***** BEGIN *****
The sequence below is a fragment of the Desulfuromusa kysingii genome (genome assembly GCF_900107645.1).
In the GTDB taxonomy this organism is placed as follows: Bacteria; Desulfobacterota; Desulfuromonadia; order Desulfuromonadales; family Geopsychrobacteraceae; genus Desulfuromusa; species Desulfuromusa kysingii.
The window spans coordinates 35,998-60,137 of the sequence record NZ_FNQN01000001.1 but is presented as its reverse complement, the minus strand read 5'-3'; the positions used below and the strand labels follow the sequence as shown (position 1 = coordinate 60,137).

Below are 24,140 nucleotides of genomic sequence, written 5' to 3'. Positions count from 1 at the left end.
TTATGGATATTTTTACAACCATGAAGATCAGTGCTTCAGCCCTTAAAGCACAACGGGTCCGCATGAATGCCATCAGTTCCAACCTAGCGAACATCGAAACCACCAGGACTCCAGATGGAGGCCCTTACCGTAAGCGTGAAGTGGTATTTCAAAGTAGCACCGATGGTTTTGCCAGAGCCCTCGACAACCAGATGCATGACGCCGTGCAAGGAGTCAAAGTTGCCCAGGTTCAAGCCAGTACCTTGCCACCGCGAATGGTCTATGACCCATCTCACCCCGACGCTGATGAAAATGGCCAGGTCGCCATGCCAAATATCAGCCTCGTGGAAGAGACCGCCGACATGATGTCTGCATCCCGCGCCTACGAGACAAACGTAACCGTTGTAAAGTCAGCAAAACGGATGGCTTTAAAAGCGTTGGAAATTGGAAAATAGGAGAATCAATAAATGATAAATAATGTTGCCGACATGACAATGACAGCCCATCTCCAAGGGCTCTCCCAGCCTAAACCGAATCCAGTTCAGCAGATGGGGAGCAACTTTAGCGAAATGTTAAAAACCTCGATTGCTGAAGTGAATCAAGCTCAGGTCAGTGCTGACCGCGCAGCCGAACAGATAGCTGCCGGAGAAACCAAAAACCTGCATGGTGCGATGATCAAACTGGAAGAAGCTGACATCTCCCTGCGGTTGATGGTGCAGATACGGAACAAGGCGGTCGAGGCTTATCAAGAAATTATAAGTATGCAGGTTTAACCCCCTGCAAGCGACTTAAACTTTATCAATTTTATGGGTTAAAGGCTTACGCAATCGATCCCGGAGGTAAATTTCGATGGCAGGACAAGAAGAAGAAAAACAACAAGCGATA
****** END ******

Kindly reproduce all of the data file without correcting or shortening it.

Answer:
The sequence below is a fragment of the Desulfuromusa kysingii genome (genome assembly GCF_900107645.1).
In the GTDB taxonomy this organism is placed as follows: Bacteria; Desulfobacterota; Desulfuromonadia; order Desulfuromonadales; family Geopsychrobacteraceae; genus Desulfuromusa; species Desulfuromusa kysingii.
The window spans coordinates 35,998-60,137 of the sequence record NZ_FNQN01000001.1 but is presented as its reverse complement, the minus strand read 5'-3'; the positions used below and the strand labels follow the sequence as shown (position 1 = coordinate 60,137).

Below are 24,140 nucleotides of genomic sequence, written 5' to 3'. Positions count from 1 at the left end.
TTATGGATATTTTTACAACCATGAAGATCAGTGCTTCAGCCCTTAAAGCACAACGGGTCCGCATGAATGCCATCAGTTCCAACCTAGCGAACATCGAAACCACCAGGACTCCAGATGGAGGCCCTTACCGTAAGCGTGAAGTGGTATTTCAAAGTAGCACCGATGGTTTTGCCAGAGCCCTCGACAACCAGATGCATGACGCCGTGCAAGGAGTCAAAGTTGCCCAGGTTCAAGCCAGTACCTTGCCACCGCGAATGGTCTATGACCCATCTCACCCCGACGCTGATGAAAATGGCCAGGTCGCCATGCCAAATATCAGCCTCGTGGAAGAGACCGCCGACATGATGTCTGCATCCCGCGCCTACGAGACAAACGTAACCGTTGTAAAGTCAGCAAAACGGATGGCTTTAAAAGCGTTGGAAATTGGAAAATAGGAGAATCAATAAATGATAAATAATGTTGCCGACATGACAATGACAGCCCATCTCCAAGGGCTCTCCCAGCCTAAACCGAATCCAGTTCAGCAGATGGGGAGCAACTTTAGCGAAATGTTAAAAACCTCGATTGCTGAAGTGAATCAAGCTCAGGTCAGTGCTGACCGCGCAGCCGAACAGATAGCTGCCGGAGAAACCAAAAACCTGCATGGTGCGATGATCAAACTGGAAGAAGCTGACATCTCCCTGCGGTTGATGGTGCAGATACGGAACAAGGCGGTCGAGGCTTATCAAGAAATTATAAGTATGCAGGTTTAACCCCCTGCAAGCGACTTAAACTTTATCAATTTTATGGGTTAAAGGCTTACGCAATCGATCCCGGAGGTAAATTTCGATGGCAGGACAAGAAGAAGAAAAACAACAAGCGATA